But FTA, Federal DOT, New Jersey Transit, New Jersey DOT all confirmed to me during the time I have been Governor that the Portal Bridge South was not an optional project regarding ARC. It was a mandatory project and that every bit of the costs of that had to be borne by New Jersey. So, you are not taking New Jersey’s price, even under the original Corzine estimates, up to $3.5 billion. The 2.7 that we were committed to under the 8.7 price tag plus $800 million for portal bridge. Now you’re up to 3.5 billion for New Jersey with no cost overruns with the project coming in exactly on budget. So, federal transportation officials put out as you know their range of the low, medium, and high range for this project. Understand this – the low range that 9.77 billion dollar number that they used, by federal transit authority estimates had a 10% probability of the project being completed at or below that range, 10% probability. The mid-range number had a 40-50% probability by their estimates of coming in at or below that range and the high range had an 83% probability of coming at or below that range. So put this in perspective. Even on the high range, there was still a 1 in 6 chance that the price would exceed the high range of 5 billion dollars in cost overruns. Still a one in six chance that that would happen and a one in ten chance that it would come in at or below the low range. We then asked this working group to work on potential ways to deal with the cost overruns and the expense that it would mean for the people of this state.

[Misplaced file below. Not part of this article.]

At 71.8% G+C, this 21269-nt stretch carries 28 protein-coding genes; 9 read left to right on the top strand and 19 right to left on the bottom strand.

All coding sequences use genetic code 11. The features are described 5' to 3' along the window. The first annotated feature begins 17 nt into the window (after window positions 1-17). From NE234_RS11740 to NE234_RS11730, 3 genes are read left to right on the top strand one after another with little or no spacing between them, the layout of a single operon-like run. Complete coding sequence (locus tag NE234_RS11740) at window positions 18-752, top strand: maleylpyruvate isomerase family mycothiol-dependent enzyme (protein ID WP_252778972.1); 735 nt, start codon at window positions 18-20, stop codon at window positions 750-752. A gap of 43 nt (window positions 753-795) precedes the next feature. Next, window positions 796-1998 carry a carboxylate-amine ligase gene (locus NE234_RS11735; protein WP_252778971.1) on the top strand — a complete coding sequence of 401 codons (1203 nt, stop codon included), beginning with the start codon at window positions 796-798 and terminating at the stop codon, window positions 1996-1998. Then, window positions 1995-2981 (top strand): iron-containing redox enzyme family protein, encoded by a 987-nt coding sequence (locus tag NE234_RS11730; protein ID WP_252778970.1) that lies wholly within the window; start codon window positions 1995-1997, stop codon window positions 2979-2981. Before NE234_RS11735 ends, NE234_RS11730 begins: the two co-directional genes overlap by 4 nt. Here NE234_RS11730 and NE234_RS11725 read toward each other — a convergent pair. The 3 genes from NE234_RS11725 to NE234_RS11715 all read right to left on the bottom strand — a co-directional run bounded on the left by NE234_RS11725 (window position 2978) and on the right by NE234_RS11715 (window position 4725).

There are some issues that were raised and I want to walk you through those. First, phasing in the project to reduce the scope of it in the near term. There was a thorough review done by the group that made it clear that this approach would only delay, but not eliminate New Jersey’s responsibility for the higher costs while significantly diminishing the value of the project to a large number of transit users. Scaling down this project would merely reduce the utility for the project to the people who would ultimately use it and would not reduce, in the end, any significant way the price that New Jersey tax payers would be on the hook for. Next, the idea of financing this project through the Federal Railroad Rehabilitation and Improvement Financing loan program. The federal rail administration is authorized to provide in instances like this direct loans and loan guarantees of up to 35 billion dollars. The loans can fund up to 100% of these qualified railroad projects and they ultimately need to be repaid. It is just another way of issuing debt. Except that you borrow the money from the federal government instead of New Jersey Transit or the State of New Jersey issuing bonds. Regardless of the terms that would be offered, in the end the tax payers of New Jersey would be on the hook for every nickel of the cost overruns. They just would get to pay it back with interest over a longer period of time rather than pay it up front. No way does that option diminish the burden on the tax payers. No way does it allow anyone else to help share the burden with us.